Facebook struggles to sell advertising in India

Expects Facebook Lite and Internet.org to expand reach

Facebook struggles to sell advertising in India

 Facebook is trying to lure skeptical advertisers in India with features such as free email support for questions about advertising and advice on increasing sales in a bid to boost revenue from its second biggest market.

Facebook has 132 million users in India, trailing only the 193 million in the US, according to the company, and the country is critical for the Menlo Park, California, social network’s global expansion.

But so far, the payoff has been small: Facebook earns 15 cents per user in India every quarter, compared with the $7 to $8 it makes on each US user, according to analysts. Facebook does not break out its revenues in India, but Neil Shah, an analyst at Counterpoint Research, a Hong Kong-based technology consulting firm, estimates it brings in $15 million a quarter, far behind the $350 million he estimates Google earns there per quarter. Google, which set up in India in 2004, has been in the Indian market six years longer than Facebook, and its search ads are more familiar to advertisers there than the display ads Facebook offers.

The business-boosting features, described to Reuters by company executives and Indian business people, are aimed at advertisers such as Mohit Khattar, managing director at online grocery company Godrej Nature’s Basket, one of the roughly 60 to 65 million small-and medium-sized businesses in the country.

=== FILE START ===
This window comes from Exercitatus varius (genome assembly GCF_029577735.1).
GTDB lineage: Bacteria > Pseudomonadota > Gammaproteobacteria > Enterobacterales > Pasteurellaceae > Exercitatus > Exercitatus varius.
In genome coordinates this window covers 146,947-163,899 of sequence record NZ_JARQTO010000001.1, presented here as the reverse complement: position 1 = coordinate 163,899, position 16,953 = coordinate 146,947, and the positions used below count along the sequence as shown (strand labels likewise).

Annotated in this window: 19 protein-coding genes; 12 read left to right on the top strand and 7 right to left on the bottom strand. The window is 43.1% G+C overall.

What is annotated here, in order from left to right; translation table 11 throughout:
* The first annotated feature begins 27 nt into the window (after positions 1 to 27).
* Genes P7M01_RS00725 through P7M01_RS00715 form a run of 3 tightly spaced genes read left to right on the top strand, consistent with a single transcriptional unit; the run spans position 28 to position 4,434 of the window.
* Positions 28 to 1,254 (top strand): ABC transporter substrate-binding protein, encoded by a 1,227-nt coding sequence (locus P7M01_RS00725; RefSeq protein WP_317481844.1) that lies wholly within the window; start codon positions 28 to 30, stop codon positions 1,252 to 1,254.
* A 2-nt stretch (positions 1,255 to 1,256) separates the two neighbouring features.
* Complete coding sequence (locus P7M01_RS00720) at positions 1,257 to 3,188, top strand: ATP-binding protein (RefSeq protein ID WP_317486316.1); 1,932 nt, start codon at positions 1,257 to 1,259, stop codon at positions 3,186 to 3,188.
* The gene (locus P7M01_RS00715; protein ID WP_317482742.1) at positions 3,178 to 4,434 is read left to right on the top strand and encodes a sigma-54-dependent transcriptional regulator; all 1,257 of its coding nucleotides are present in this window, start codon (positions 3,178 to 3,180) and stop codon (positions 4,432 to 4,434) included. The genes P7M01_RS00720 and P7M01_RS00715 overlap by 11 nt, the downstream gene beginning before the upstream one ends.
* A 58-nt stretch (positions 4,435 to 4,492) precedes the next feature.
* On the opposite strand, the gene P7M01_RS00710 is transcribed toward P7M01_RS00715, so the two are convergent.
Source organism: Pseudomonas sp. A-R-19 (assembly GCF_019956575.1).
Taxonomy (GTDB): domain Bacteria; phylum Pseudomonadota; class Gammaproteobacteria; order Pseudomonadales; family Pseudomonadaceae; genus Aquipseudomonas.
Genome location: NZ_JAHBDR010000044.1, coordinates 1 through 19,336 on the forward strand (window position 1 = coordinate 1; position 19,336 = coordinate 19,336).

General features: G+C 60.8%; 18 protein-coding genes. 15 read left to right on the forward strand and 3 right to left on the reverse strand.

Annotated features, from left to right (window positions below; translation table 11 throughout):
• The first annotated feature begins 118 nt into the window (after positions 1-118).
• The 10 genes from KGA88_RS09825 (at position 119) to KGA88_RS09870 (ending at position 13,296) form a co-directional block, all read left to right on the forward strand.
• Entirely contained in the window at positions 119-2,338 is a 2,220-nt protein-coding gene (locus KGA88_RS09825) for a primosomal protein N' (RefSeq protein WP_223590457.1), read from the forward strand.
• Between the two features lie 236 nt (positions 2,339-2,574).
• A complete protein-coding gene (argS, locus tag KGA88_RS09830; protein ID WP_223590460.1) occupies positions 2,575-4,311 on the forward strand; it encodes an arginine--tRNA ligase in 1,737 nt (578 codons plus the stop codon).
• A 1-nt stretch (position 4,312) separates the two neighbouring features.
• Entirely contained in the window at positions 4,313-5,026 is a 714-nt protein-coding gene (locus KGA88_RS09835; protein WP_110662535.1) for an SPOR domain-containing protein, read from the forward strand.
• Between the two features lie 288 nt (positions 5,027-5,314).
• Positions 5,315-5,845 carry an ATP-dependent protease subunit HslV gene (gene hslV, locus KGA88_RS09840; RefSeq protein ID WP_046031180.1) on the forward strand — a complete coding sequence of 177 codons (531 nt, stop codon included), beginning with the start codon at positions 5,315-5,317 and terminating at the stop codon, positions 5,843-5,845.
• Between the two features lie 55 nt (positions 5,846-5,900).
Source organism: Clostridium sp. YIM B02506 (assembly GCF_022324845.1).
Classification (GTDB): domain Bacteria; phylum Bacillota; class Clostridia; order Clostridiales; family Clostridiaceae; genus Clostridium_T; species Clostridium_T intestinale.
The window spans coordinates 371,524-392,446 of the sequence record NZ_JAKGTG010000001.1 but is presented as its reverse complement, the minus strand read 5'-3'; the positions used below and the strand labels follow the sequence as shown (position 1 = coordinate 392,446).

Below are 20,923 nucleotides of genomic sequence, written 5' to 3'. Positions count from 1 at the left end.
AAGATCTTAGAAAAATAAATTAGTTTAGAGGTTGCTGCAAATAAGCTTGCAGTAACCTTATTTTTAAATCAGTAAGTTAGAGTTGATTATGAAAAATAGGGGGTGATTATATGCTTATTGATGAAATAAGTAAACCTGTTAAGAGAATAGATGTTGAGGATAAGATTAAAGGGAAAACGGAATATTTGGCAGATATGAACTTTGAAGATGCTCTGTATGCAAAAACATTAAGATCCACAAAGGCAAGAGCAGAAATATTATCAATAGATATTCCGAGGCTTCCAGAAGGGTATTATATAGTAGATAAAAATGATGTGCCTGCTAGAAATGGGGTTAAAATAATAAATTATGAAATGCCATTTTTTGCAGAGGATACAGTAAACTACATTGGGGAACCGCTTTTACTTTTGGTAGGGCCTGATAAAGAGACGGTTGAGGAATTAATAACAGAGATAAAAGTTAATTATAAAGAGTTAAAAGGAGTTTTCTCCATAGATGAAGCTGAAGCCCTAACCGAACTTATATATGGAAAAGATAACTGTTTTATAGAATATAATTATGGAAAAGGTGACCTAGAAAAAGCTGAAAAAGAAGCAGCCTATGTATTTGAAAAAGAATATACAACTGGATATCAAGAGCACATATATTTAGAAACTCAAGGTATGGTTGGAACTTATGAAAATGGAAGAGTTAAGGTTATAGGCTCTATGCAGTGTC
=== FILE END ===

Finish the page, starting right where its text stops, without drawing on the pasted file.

He said he began advertising on Facebook about two months ago as the company ramped up its online presence. He found that advertising in-store events and sales helped attract customers, but would not provide specific figures.

But the world’s largest social network says it has seen early signs its efforts are working. The company unveiled a new type of ad designed specifically for India last year, called “click to missed call.”

Users click a button on an ad, which automatically calls an advertiser. The user hangs up — to save them the charge for the call — and the advertiser calls back with a pre-recorded message. Garnier Men, a leading men’s hair care company in India and a unit of beauty products giant L’Oreal, saw online sales more than double by using click to missed call, according to Facebook and the company.

But Indian advertisers still overwhelmingly flock to television ads and remain skeptical of the value of advertising on social media, analysts and business executives said.

Technology companies have turned to India and other markets in Asia for growth because the region contains two-thirds of the world’s population. Asia is Facebook’s fastest-growing region, with 57 per cent year-over-year growth in monthly active users.
India alone has 1.3 billion people, second only to China, and Facebook increased the number of users there by 22 per cent last year. On the other hand, only 252 million people in India have Internet access.

In addition to efforts to attract more Indian advertisers, Facebook is working to make it easier for users to get on the service. More than 90 per cent of Facebook’s Indian users access it through mobile phones. So the social giant developed Facebook Lite for India and other emerging markets.

It has also rolled out its Internet.org initiative in India, a program started in August 2013 that aims to connect the two-thirds of the world without Internet access. Many of India's advertising dollars are in rural and semi-urban cities, analysts said, where users do not have a reliable Internet connection.

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